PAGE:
The final gift imparted by this singularly spiritual society was the development of Lurianic Kabbalah. Rabbi Isaac Luria, known as the Arizal (the Lion), was one of the leaders of this eclectic band of scholars. Although he lived in Tzfat for only two years before passing away at the age of 38, he has forever left his imprint on city. The Arizal worked to elucidate the difficult text of the Zohar and elaborated on its meaning and mysteries. One of the puzzles he clarified was, if God’s Glory is infinite, how can there be ‘room’ for the world to exist? He explained this problem through the concept of Tzimtzum, Divine Contraction. Essentially, God ‘constricts’ Himself in order to leave space for the universe.
The Arizal Mikvah
Unfortunately, this Golden Age ended as swiftly as it came and Tzfat went through a series of ups and downs. By the mid-19th century, it was emerging from the tail end of a Druze rebellion and an earthquake that had destroyed much of the city. With the advent of competing nationalistic ambitions in the early 20th century, the frail and impoverished Jewish community of Tzfat found themselves at a strategic disadvantage in the majority-Arab city. In August, 1929, a riot ignited by a false rumor ended with 17 Jews murdered and 150 homes destroyed. The British Mandate forces were powerless to stop the pogrom and had to evacuate the Jewish community into the police house until it ended.
As tensions rose, the British split the city into two, dividing it with a giant staircase that was illuminated by floodlights at night. Curfews were enforced and the British tried encouraging the Jewish community to abandon the town for safer pastures. The Jewish leaders’ response was a unanimous refusal to budge.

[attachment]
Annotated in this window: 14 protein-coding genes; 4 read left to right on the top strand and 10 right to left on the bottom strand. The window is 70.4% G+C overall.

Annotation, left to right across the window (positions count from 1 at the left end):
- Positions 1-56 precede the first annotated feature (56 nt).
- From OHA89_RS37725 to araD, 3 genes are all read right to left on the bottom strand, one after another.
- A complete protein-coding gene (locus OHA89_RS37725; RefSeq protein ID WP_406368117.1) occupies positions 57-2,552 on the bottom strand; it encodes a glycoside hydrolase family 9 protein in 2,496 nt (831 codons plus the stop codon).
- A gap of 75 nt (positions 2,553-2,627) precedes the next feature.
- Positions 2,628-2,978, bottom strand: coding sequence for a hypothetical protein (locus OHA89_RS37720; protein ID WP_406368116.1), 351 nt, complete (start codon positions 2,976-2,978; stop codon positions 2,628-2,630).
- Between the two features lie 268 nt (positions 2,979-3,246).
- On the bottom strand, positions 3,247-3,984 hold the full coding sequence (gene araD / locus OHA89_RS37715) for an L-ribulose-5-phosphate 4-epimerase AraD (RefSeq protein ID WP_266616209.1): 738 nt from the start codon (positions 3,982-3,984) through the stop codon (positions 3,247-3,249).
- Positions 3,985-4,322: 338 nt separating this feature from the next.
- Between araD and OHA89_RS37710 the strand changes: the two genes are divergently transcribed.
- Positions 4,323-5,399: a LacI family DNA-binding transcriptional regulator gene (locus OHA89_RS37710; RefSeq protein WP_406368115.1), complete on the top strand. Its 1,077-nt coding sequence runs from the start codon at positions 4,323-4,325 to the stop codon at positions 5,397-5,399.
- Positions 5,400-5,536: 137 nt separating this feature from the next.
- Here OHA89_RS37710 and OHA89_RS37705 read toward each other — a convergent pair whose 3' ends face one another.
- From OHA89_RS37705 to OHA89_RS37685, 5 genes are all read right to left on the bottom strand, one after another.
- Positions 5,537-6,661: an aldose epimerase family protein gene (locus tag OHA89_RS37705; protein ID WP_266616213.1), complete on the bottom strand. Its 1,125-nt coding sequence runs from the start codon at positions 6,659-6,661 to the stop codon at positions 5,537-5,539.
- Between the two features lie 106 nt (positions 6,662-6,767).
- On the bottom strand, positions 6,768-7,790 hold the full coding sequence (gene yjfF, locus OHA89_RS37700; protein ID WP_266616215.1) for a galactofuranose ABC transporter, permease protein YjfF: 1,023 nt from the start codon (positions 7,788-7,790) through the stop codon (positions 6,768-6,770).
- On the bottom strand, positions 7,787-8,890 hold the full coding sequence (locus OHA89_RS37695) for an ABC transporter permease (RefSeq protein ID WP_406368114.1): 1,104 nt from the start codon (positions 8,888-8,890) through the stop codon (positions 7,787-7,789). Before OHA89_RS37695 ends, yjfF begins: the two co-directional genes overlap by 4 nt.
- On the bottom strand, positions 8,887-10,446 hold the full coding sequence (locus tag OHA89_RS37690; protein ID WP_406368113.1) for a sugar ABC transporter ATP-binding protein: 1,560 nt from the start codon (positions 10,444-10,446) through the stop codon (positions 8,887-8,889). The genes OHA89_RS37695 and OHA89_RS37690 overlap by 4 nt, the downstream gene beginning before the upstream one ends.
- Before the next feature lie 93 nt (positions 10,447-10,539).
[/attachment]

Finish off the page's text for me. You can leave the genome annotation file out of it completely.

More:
With the departure of the British from the Land of Israel in 1948, the Arab forces closed in to capture the encircled Jewish neighborhood. The Jewish population was primarily elderly and religious, with only a handful of Haganah soldiers able to defend it. The fighting was fierce and lasted for weeks, but eventually it appeared that all was lost. By the next morning, the enemy forces were all but sure to breach the Israeli defenses and put an end to centuries of Jewish life in Tzfat.
The town of Tzfat
But the final attack never came. Investigating the situation, the Haganah soldiers discovered that the entire city had been abandoned by the Arab army. Apparently, a rumor had spread within their camp that the Israelis were about to use an atomic bomb on the city, and no one wanted to wait around long enough to find out whether the rumor was true or not. Thanks to the tenacity and faith of its residents, Tzfat had been saved.
Microcosm of Jewish Creativity
So what are we to make of this town, this City of Air? By now it is evident that Tzfat serves as a microcosm of all Jewish creativity. The prayers of Lecha Dodi, the pangs of longing for the Messiah, the whisperings of Kabbalistic teachings, the codification of Jewish Law, the unwavering faith, courage and leadership shown during times of trouble; all these individual elements make up part of the broader tapestry of Tzfat’s contributions to Jewish life. Its history comes and goes in spurts, sudden bursts of output and energy, to be followed by breaks in between.
Rabbi Nachman of Breslov, one of the great Hassidic thinkers, noted that music is created from two basic ingredients: air and pressure. The correct synthesis of pressure and air in an instrument will create a beautiful melody, while a random combination of the two will just make noise. The Hebrew word Tzfat comes from the word Litzpot, to foresee. It requires vision and dexterity in order to know when in life to ‘apply pressure’, to act, create and build, and when to draw back. We must remember, the spaces and silences in between musical notes in a song are just as important to its composition as the notes are.
The City of Air encourages us to open our souls to the intangible, creative spirit within us, and learn how to apply it to the practical, physical world.